Grants and Contracts Details
This proposal is a response to RFA PAR-15-357: Understanding Alzheimer's Disease in the Context of the Aging Brain. Alzheimer’s disease involves accumulation of pathological levels of amyloid-beta (Aâ) and phospho-tau proteins, brain atrophy and a progressive loss of memory functions. However, a significant proportion of individuals with AD pathology and brain atrophy do not have clinical AD, indicating contributions of other factors. Increasing evidence suggests that neurocognitive patterns common in aging such—such as cerebrovascular alterations and related declines in executive function—contribute to clinical AD. This link is not straightforward though as the effects of AD pathology and white matter alterations can be moderated by cognitive reserve and brain resilience. Our recent results suggest that levels of Aâ and tau in cerebrospinal fluid (CSF) and cerebrovascular declines associated with white matter hyperintensity (WMHs) are differentially related to patterns of executive function in cognitively normal older adults. In addition, our results suggest that some of the patterns appear modifiable based on positive lifestyle variables. This proposal seeks to define the interplay between AD pathology, cerebrovascular-related alterations and cognitive reserve that distinguish normal brain aging from AD-like cognitive declines. We propose to study of 120 cognitively normal older adults using measures of CSF Aâ, p-tau and t-tau, inflammatory markers, neuroimaging measures including event-related fMRI, and multiple structural imaging measures. Structural neuroimaging measures will include volumetric measures, FLAIR imaging for quantification of WMH volumes and diffusion tensor imaging for quantification of regionally distributed white matter abnormalities. A subset of participants will be complete the same CSF and imaging measures approximately 3 years later. We aim to (1) understand the separate and synergistic effects of clinically silent pathology and cerebrovascular factors on neurocognitive functions, (2) determine the contributions of AD pathology and vascular measures to change in cognition over time and (3) identify reserve factors that moderate relationships between pathology, brain structure on functional imaging and cognitive patterns. We will test hypotheses that clinically silent pathology and cerebrovascular factors synergistically interact to predict AD-like cognitive declines. We will also test the hypothesis that reserve factors will offset the effects of some of these pathological and vascular changes on cognitive functions via mechanisms of brain maintenance or plastic functional brain reorganization of large-scale brain functional networks in some older adults. PUBLIC HEALTH RELEVANCE: Overall, this project will begin to dissociate the relative contributions of ‘normal’ aging and AD pathology to cognition in older adults and identify factors that may promote optimal cognitive aging.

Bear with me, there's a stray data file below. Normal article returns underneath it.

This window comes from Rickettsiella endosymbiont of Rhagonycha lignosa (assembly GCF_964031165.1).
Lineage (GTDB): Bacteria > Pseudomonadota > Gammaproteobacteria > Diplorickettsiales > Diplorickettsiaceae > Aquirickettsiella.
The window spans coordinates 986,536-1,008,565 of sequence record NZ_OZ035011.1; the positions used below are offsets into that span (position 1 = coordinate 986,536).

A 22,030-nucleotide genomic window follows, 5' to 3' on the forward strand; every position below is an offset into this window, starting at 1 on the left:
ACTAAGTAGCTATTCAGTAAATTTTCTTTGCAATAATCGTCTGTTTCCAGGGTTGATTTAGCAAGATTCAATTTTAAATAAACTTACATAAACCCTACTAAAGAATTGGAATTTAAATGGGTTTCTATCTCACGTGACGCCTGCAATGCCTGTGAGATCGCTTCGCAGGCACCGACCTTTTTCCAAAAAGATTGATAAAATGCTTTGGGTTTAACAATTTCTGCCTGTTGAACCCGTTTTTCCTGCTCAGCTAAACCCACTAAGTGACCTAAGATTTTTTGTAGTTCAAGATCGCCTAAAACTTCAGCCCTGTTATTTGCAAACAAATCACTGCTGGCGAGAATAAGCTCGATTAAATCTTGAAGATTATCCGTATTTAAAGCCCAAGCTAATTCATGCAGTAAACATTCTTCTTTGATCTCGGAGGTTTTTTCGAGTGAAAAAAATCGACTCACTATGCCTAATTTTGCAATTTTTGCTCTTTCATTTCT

|Effective start/end date||9/15/17 → 4/30/23|
- National Institute on Aging: $2,301,528.00
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